YAMAGUCHI, Japan (Kyodo) -- A man in western Japan who received 46.3 million yen ($358,000) in COVID-19 relief money from his town by mistake before gambling it all away is now contrite and wants to pay it back "little by little," according to a person familiar with the case.
The 24-year-old resident of Abu in Yamaguchi Prefecture had earlier refused to return the money, and, according to this person, said he spent all the money in several overseas internet casinos.
The man now says he is "sorry for using the money" and intends to repay it, the person said. But his lawyer said at a press conference Monday that he was unlikely to be able to pay it back.
Last Thursday, the town sued the resident for around 51 million yen, including legal fees. It is also preparing to lodge a criminal complaint against him.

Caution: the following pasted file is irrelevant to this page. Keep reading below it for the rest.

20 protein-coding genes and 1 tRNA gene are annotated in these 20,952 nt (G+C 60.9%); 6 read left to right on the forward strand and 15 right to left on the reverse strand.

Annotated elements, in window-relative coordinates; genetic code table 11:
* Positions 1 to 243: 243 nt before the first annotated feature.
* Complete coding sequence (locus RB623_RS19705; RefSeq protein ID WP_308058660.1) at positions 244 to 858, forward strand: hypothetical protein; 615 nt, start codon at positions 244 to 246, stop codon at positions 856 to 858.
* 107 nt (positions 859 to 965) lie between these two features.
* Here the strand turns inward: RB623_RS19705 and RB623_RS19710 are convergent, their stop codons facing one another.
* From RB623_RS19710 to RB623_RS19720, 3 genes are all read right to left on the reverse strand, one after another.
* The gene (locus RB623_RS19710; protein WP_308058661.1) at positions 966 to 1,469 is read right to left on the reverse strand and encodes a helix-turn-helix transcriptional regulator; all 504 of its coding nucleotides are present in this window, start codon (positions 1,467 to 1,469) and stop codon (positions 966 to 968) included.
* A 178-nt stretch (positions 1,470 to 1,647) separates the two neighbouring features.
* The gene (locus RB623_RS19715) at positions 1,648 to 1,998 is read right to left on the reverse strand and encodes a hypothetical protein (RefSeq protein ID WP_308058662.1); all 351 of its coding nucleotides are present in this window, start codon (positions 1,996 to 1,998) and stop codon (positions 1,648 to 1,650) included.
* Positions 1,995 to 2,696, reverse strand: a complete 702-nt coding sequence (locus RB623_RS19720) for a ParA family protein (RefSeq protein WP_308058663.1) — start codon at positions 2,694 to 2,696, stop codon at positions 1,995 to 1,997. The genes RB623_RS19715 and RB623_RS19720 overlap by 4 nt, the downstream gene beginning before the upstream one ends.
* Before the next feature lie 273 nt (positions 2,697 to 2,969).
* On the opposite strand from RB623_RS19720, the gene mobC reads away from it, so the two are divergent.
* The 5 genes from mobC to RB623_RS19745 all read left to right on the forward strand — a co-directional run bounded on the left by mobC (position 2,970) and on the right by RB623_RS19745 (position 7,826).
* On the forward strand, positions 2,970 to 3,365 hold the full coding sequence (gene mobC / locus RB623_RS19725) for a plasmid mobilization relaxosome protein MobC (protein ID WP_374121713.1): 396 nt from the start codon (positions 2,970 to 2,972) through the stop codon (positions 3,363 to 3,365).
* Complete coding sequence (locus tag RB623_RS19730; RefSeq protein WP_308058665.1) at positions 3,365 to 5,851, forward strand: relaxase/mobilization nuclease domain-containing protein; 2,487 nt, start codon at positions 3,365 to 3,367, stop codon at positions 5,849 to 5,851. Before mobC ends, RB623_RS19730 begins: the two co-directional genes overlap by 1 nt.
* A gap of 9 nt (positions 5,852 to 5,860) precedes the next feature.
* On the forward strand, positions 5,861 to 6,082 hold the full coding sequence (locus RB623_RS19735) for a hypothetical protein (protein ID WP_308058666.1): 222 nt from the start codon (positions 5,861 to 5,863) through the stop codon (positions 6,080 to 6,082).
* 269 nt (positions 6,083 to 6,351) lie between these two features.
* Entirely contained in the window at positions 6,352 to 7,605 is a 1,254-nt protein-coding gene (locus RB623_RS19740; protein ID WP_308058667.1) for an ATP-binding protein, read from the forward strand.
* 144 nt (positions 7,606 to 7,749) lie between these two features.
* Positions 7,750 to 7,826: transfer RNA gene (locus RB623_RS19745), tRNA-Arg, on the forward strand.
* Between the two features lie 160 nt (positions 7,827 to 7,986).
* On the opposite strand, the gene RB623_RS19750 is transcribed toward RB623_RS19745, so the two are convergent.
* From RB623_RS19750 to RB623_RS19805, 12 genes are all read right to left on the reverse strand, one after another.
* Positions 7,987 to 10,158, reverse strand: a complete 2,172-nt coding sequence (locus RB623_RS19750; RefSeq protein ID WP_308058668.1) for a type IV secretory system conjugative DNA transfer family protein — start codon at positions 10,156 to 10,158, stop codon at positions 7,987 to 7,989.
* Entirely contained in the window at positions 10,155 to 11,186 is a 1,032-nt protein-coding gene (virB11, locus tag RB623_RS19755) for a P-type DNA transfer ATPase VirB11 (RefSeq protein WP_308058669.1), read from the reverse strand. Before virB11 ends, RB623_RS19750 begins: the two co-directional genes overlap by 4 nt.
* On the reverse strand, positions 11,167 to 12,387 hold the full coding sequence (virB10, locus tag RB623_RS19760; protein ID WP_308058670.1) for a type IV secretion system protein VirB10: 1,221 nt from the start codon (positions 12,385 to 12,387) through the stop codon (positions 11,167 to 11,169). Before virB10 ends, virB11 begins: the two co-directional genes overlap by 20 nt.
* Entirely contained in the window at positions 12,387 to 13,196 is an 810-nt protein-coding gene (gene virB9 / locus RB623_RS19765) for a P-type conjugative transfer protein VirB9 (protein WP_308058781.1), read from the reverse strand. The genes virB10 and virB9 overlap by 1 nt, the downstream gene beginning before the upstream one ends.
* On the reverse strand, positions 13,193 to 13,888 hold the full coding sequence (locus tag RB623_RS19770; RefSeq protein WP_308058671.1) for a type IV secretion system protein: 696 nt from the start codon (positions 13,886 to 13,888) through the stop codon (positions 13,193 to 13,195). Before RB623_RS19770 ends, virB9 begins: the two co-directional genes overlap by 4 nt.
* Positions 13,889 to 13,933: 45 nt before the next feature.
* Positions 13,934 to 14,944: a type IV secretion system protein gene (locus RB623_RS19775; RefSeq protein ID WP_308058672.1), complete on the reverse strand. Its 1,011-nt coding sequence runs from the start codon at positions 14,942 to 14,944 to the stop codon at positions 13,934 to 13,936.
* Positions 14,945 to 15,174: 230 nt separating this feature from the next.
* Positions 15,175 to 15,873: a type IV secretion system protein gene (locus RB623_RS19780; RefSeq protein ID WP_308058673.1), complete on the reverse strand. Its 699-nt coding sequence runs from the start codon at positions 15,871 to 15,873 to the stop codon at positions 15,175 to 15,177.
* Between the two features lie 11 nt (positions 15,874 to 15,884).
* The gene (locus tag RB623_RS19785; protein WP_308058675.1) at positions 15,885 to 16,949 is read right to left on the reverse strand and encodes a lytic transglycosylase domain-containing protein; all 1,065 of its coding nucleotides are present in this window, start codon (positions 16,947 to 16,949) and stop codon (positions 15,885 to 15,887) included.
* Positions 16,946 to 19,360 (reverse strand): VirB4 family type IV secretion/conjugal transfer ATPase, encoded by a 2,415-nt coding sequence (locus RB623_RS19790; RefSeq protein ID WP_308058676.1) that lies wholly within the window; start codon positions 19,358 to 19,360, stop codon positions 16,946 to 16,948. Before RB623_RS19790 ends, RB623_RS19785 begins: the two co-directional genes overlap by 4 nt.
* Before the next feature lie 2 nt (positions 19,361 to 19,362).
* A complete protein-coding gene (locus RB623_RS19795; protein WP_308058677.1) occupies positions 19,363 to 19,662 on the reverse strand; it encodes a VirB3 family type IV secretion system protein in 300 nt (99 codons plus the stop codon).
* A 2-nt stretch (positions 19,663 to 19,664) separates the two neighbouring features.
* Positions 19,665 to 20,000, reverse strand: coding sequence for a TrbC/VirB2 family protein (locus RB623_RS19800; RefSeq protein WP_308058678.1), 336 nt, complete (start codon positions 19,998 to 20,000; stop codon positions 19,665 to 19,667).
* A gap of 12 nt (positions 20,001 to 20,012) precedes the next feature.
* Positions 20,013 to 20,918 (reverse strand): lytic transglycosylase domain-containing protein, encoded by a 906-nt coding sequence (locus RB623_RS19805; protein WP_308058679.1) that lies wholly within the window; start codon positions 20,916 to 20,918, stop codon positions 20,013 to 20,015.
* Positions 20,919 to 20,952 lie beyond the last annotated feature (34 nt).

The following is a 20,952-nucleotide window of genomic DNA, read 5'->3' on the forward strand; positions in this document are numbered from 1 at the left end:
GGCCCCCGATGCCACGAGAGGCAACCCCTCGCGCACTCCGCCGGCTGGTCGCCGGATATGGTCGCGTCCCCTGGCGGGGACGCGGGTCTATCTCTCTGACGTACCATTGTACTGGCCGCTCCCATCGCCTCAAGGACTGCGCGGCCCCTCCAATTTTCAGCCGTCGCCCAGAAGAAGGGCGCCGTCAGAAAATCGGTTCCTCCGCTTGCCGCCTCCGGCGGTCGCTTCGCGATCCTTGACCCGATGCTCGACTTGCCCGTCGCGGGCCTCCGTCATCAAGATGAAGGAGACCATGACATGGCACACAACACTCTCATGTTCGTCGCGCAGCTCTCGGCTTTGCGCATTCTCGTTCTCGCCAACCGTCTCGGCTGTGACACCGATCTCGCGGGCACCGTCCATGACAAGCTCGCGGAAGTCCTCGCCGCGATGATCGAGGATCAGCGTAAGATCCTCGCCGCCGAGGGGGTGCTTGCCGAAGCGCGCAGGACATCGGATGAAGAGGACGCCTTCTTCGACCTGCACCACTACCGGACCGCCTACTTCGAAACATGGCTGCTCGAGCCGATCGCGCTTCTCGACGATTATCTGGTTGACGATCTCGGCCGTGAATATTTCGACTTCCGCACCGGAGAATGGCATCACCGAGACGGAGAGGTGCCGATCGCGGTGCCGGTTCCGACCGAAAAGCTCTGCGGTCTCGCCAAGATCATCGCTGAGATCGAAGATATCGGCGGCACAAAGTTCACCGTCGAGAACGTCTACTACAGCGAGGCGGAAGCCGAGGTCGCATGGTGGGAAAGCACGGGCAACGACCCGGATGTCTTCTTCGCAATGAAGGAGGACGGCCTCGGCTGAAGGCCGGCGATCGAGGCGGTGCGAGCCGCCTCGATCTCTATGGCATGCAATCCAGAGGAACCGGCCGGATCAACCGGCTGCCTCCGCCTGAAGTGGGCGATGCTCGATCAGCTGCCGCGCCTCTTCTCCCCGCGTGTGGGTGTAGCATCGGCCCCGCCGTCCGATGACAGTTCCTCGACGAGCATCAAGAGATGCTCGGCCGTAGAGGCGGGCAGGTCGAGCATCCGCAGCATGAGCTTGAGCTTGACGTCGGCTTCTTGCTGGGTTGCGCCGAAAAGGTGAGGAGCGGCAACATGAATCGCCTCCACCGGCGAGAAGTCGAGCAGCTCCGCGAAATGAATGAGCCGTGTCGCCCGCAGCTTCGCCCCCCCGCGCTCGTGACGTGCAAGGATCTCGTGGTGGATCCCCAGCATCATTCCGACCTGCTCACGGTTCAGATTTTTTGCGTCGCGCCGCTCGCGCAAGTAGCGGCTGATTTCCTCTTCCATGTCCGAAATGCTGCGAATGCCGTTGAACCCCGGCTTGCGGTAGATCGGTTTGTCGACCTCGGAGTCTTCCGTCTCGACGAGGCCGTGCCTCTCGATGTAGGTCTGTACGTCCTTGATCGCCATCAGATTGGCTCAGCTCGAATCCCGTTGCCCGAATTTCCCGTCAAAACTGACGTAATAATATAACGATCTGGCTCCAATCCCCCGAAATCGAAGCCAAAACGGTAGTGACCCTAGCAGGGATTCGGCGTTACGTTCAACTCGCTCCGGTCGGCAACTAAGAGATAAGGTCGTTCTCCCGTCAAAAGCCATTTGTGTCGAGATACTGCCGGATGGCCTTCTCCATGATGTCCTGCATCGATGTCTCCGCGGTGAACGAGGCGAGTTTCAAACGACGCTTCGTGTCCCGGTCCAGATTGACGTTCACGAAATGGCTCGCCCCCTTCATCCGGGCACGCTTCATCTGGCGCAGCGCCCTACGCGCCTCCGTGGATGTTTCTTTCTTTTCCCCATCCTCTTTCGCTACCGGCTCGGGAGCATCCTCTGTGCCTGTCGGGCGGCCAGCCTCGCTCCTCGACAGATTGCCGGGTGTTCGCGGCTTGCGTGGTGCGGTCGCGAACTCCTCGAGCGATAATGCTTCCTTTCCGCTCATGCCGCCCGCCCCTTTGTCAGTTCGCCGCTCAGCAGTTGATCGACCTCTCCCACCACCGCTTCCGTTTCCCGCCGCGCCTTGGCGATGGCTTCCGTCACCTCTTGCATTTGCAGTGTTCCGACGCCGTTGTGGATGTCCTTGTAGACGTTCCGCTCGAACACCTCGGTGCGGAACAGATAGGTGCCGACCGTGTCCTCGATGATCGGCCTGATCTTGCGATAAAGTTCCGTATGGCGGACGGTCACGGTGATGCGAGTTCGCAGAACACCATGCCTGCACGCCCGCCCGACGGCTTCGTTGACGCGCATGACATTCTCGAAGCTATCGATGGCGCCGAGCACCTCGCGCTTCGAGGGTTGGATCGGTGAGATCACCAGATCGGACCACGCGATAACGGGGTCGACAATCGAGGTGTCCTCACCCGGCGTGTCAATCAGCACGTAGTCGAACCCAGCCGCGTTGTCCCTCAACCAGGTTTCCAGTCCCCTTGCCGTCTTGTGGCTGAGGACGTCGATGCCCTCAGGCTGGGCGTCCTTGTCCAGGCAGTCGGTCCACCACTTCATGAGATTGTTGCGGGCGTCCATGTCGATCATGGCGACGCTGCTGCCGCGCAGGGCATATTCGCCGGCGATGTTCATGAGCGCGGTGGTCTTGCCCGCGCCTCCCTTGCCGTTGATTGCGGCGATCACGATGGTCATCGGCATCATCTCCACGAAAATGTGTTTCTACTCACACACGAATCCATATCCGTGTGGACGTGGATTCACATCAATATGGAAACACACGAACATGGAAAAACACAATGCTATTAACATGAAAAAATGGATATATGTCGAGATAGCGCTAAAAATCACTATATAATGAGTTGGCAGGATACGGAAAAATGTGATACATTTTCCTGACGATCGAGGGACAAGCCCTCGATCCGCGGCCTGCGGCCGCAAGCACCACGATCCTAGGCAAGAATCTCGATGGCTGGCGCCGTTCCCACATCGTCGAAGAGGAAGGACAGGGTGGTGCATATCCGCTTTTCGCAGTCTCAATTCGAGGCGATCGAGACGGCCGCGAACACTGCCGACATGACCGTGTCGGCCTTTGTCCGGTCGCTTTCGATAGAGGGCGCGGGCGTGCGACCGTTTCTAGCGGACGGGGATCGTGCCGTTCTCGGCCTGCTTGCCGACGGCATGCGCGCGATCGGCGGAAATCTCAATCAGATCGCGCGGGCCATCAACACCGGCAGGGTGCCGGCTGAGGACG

On the man's claim that he used all the money on gambling, Norihiko Hanada, the mayor of Abu, expressed surprise earlier. "We want to trace the flow of the money in the lawsuit. I want him to return it, it's not too late."
On April 6, after procedures to transfer 100,000 yen in COVID-19 relief money to each of the 463 low-income households in Abu had been completed, a town official mistakenly submitted to a financial institution a single transfer request of 46.3 million yen to the man. His name was at the top of the list.
The entire amount was transferred to the man's bank account on April 8.